The State-Owned Enterprises Ministry is preparing a regulation aimed at stamping out nepotism in all state-owned companies, in a bid to cut out corruption and mismanagement.
“Nepotism is indeed a bad thing because it affects companies’ management. When people with family ties work at the same company, they are likely to prioritize their own personal interests above the firm’s interest,” said State-Owned Enterprises Minister Dahlan Iskan after a closed-door meeting on Thursday.
Dahlan said the regulation would likely be in the form of an instruction mandating all state-owned companies impose anti-nepotism guidelines. He said such a regulation would, for example, prohibit family members from working in the same state-owned firm.
Dahlan said the regulation would apply to all employees, regardless of whether they were hired legitimately or due to nepotism.
“The strict regulation is aimed to prevent all possibilities of dirty nepotism from happening in state-owned enterprises,” Dahlan said.
He added that he would meet next week with a number of state-owned firms that had already imposed anti-nepotism measures to further discuss the regulation.
“We will learn from them about how they implement the measures, what the obstacles and the benefits are,” he said.
Contacted separately, state-owned cement maker PT Semen Indonesia corporate secretary Agung Wiharto said his firm would fully support the ministry’s plan as it was part of good corporate governance values.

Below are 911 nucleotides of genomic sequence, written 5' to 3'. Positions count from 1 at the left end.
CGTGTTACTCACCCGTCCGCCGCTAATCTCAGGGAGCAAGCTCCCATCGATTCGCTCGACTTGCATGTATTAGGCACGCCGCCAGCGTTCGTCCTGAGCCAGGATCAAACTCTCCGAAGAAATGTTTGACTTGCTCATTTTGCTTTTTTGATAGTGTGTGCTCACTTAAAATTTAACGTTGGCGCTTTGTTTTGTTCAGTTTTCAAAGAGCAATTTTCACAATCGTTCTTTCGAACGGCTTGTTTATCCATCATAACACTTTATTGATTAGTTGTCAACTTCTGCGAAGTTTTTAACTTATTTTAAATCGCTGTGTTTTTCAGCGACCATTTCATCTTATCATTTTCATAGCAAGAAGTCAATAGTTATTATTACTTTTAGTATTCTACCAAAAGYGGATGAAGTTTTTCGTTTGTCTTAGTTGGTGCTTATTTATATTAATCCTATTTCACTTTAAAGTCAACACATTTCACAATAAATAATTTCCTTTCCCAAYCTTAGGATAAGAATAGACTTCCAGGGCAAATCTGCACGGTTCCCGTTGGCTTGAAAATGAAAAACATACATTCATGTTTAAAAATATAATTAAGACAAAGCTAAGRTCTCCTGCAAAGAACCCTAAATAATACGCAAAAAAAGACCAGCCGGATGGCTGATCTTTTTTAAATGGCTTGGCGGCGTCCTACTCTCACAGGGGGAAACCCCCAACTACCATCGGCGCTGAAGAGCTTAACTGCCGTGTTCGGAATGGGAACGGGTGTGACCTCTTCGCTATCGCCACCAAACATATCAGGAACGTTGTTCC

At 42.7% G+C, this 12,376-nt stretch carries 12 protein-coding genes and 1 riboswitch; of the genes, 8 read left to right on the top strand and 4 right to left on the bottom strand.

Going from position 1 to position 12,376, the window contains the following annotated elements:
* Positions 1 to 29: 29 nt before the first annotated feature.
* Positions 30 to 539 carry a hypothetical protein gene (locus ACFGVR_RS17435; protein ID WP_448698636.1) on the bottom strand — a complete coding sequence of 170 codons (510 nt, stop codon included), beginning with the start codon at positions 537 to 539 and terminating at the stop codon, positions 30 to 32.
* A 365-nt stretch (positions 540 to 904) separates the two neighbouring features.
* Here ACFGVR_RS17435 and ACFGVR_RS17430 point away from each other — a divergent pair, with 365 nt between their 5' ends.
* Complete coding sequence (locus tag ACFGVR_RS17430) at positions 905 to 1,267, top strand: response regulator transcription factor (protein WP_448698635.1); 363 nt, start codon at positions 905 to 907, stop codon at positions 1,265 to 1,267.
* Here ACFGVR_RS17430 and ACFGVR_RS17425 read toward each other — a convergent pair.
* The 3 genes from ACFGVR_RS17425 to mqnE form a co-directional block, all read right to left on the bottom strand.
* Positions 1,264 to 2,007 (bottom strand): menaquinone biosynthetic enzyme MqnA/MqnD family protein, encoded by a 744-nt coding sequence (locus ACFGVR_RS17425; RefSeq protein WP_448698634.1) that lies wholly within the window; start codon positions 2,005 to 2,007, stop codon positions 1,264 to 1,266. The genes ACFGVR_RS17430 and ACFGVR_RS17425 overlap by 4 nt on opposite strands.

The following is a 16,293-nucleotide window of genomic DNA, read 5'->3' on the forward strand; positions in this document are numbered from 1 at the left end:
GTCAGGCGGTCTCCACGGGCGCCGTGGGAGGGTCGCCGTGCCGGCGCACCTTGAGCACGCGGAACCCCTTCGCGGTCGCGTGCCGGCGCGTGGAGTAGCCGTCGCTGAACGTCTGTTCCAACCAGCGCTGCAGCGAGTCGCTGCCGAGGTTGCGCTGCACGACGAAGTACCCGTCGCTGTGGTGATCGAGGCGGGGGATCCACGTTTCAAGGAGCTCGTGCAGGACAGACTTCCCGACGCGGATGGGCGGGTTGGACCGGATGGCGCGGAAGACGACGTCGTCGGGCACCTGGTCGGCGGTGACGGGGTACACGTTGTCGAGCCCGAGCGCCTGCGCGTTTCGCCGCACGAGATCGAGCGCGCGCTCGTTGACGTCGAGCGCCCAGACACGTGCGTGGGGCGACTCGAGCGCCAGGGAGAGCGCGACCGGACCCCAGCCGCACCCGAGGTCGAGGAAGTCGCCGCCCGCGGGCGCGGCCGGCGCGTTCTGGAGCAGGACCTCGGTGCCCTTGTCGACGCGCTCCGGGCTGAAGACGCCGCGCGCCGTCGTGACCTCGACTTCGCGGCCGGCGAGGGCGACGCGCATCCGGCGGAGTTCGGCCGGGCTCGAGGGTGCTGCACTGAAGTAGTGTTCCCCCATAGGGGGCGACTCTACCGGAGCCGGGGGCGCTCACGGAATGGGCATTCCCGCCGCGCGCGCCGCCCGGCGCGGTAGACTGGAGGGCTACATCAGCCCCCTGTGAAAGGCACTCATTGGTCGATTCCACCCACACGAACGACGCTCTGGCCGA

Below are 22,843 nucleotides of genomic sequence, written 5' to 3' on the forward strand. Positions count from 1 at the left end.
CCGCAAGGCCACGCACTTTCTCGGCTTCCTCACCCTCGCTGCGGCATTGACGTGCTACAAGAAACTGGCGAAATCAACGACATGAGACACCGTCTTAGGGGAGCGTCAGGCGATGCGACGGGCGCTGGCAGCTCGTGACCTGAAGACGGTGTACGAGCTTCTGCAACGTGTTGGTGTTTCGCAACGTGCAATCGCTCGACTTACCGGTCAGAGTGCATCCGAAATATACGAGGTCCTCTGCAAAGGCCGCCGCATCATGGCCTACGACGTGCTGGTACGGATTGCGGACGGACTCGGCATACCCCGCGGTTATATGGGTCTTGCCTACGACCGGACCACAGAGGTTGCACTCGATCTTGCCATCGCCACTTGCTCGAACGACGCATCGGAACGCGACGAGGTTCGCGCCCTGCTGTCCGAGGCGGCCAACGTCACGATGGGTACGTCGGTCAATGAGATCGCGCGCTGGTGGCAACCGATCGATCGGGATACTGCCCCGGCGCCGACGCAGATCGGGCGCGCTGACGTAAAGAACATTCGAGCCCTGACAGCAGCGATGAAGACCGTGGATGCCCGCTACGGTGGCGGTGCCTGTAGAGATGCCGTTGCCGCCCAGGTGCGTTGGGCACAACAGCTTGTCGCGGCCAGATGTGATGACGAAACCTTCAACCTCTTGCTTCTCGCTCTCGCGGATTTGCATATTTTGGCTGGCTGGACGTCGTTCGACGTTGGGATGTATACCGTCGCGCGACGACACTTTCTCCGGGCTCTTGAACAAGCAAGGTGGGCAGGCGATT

“We are pretty aware of the issue of nepotism, and we already imposed a similar measure as what the ministry is planning in 2010,” he said.
Agung also said before his company started cracking down on nepotism, he saw a number of cases where children of directors at his firm easily climbed the ladder — and not because of their achievements.
He said that since 2010, Semen Indonesia has prohibited married couples and relatives from working at the firm.
Meanwhile, state-owned construction firm PT Wijaya Karya (WIKA) spokesman Natal Agrawan declined to comment before he knew the specifics.
“We will see details of the regulation first, once it has been released,” he said.
Indonesia Corruption Watch (ICW) researcher Ade Irawan said he approved the ministry’s plan, but was pessimistic that the measure would be the best solution to fight nepotism within state-owned enterprises.
“The spirit of the regulation is good, but it could be perceived as violating human rights because for some people, it will prevent them from having a career in state-owned firms. I think the most important thing to do is to have an open and quality recruitment process,” he said.
Ade also said that instead of limiting people’s career options, state-owned enterprises could guarantee competence through a strict recruitment process carried out by independent institutions.
“The firms can also manage their staff members’ work placement to avoid nepotism. For example, when a staff member’s father is a financial director, his son [...] should be placed in another division,” he said.
Ade went on to say that it was common knowledge nepotism still occurred in some state-owned enterprises. Nepotism was very rampant during the era of former president Soeharto.
For example, in 1998, Soeharto appointed his daughter Siti Hardijanti “Tutut” Rukmana the social affairs minister.
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